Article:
The view is stunning.
That’s the first thing that hit me as I walked into my new home, Angama Mara’s guest tent North Camp 5. In fact, the tent and view are a little too good. You’d almost be forgiven for not wanting to go out on daily game drives. Instead, just sitting back and relaxing as you look out over the Mara seems like just as good a plan. If I’d had more time here, I’d have been sorely tempted to do just that. But with three short days at my disposal, the hunt was on for photographic subjects.
The second thing that hits you is the safari experience. Everything here feels a little more relaxed than the main Mara Reserve. Less jostling for position. Less noise from a mass of vehicles. You can savour the experience, sights and sounds and be immersed in what you’re viewing.
That is, unless you find yourself watching a lion eat a day-old buffalo kill. ‘Savouring the experience’ isn’t quite the right term. Lions were the main photographic subject of my safaris, but I don’t mind saying that even when one of the best angles was down wind of this particular sighting, I asked my guide, Fred, if we could reposition a little and wait for the lion to move the carcass. Fred was as delighted as I was to move, and sure enough, it didn’t take long before the carcass was shifted. The lion got his breakfast and we got to smell some fresh air. Everybody won.
The best thing about this sighting though was only one other vehicle turned up. And they moved on quickly. Luckily, this sighting also happened in a window of good light. As with any trip anywhere, you’re always at the mercy of the weather.
The second memorable encounter was with the Egyptian Pride. We found them walking along the main road that runs through the Triangle. At first, it was only Fred, Robert from Angama’s Photographic Studio and myself in our vehicle. We followed them along the road for a while, feeling almost like part of the pride. We eventually had an opportunity to get past them and we did so, enabling us to get in position and photograph them walking toward us. We spent maybe half an hour with them before two more vehicles turned up. We then followed in convoy until the pride settled on a small mound at the side of the road. Photographically the best of the encounter was now behind us, so we spent some time just enjoying their company before heading off to a tasty bush breakfast.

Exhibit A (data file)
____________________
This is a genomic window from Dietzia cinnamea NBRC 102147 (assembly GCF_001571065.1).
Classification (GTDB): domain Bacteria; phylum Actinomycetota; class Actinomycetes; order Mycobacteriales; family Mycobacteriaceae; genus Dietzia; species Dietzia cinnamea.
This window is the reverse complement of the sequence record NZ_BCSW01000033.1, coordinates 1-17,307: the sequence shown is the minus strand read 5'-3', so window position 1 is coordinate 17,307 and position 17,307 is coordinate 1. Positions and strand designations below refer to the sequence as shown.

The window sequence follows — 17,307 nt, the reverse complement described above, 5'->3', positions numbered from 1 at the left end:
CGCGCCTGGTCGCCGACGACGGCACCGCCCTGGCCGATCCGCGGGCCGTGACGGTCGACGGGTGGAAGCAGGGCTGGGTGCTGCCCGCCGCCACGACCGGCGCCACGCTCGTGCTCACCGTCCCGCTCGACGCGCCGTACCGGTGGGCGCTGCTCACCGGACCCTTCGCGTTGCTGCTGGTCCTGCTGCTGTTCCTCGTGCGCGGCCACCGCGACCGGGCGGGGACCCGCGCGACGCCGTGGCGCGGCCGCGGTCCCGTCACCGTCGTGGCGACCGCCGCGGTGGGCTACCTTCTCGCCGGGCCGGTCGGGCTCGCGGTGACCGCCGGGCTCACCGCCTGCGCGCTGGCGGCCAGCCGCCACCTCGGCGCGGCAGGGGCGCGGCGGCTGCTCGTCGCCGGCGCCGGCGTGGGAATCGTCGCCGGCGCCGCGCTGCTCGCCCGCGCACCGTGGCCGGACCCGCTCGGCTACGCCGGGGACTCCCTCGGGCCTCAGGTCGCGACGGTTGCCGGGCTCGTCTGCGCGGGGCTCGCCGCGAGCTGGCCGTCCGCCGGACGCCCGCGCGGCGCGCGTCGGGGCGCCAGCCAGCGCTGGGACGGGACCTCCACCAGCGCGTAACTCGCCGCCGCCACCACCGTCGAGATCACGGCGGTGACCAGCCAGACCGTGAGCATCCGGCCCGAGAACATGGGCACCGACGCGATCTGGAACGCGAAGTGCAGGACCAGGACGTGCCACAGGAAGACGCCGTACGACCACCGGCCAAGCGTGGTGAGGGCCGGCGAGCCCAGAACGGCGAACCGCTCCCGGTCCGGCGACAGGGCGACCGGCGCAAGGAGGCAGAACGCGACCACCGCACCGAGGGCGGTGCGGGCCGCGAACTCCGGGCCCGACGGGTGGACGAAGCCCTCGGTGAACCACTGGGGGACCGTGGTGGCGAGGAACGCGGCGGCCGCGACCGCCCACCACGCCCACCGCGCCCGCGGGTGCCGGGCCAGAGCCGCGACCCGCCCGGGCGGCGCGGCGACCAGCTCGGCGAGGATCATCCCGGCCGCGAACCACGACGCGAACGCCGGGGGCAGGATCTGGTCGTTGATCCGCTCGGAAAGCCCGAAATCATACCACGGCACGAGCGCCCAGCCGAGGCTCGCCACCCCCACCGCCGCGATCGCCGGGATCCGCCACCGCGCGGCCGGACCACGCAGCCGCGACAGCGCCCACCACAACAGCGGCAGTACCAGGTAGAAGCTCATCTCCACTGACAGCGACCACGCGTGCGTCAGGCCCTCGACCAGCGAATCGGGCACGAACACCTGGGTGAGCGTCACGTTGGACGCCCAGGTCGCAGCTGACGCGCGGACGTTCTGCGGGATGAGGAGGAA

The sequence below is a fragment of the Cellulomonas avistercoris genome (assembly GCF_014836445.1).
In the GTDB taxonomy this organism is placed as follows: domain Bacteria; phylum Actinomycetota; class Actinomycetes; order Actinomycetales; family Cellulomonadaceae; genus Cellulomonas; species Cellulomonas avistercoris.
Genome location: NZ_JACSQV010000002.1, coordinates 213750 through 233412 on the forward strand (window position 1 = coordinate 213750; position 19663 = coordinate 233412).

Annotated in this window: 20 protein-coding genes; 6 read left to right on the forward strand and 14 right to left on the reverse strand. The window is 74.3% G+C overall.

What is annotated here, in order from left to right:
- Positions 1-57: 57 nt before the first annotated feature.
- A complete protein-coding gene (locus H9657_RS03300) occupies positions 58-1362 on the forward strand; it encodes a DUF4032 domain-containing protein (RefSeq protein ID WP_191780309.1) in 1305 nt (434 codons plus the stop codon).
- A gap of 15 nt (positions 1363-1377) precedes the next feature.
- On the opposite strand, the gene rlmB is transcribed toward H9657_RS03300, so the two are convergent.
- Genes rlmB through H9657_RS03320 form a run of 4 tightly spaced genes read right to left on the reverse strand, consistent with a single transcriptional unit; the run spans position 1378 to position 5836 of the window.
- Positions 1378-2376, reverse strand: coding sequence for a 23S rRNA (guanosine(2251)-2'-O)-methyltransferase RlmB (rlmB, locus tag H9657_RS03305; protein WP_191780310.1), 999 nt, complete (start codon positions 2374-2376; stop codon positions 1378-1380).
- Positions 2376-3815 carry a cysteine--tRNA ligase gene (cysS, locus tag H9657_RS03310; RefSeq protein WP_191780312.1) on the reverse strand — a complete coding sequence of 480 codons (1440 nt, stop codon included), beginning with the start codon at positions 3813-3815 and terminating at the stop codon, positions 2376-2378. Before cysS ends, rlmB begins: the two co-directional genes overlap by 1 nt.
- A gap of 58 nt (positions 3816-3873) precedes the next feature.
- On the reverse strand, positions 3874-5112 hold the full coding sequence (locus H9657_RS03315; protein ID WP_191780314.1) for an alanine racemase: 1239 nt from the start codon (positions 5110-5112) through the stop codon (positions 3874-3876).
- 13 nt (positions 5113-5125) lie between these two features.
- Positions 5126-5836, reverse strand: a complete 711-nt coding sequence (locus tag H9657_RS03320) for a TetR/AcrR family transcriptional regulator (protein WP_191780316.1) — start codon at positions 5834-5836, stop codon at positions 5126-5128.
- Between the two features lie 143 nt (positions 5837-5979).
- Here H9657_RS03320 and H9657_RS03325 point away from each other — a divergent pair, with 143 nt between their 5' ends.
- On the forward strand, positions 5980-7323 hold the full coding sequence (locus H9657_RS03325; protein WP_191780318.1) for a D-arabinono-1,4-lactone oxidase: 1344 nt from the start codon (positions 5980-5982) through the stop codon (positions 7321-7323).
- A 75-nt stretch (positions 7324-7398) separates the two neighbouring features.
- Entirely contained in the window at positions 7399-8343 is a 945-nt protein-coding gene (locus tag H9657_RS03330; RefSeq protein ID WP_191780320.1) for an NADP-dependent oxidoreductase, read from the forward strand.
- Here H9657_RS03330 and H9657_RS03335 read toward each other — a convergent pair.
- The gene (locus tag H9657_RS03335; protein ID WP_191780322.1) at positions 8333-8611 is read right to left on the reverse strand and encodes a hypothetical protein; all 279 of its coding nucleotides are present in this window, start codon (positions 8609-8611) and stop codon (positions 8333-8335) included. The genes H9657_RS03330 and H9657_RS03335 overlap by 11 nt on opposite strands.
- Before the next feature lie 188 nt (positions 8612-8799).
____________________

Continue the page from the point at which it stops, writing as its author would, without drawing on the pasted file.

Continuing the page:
Again, the thing that made these sightings more memorable was the solitude. It’s a far more pleasurable thing to sit and watch wildlife when there is no other noise than the animals before you and the occasional bird song in the distance. It’s pure bliss.
Although lions ended up being the main attraction, we did of course spot plenty of other species. And although not always photograph-worthy, they provided for some very memorable moments. Watching a herd of elephants trying to roll around and bathe in a large patch of mud right by the side of the road offered plenty of opportunities to just sit and watch — and smile. We were all alone so watching the interaction between the playful youngest and the elders was wonderful. We must have sat there for a good 20 minutes before they eventually had enough and headed off into the distance.
Another unforgettable moment involved not even turning the camera on. As we headed down the Escarpment, a huge storm could be seen heading across the Triangle. The photographer in me suggested to Fred that when we get to the bottom of the hill, turn left and head for it. Lions in the rain would be great. That was my train of thought. What actually happened was a storm so big that we got soaked even with all the flaps down and fastened. It became so severe we decided to pull over and let it pass. Perhaps no photographic appeal, but still plenty of fun.
And sometimes that’s what it’s all about. There can be such a disconnect when you’re looking through your camera at wildlife. It’s almost like watching television. That viewfinder or rear LCD screen takes you away from the very thing in front of you. Being in the Triangle, and staying at Angama Mara, offered me the opportunity to sit back and take in the safari experience in a way I haven’t done for a long time, if ever.
Richard is a UK based photographer, author and speaker. He has photographed some of the world's most beautiful wildlife both near and far and continues to delight us with his use of light and movement.
Filed under: Stories From The Mara
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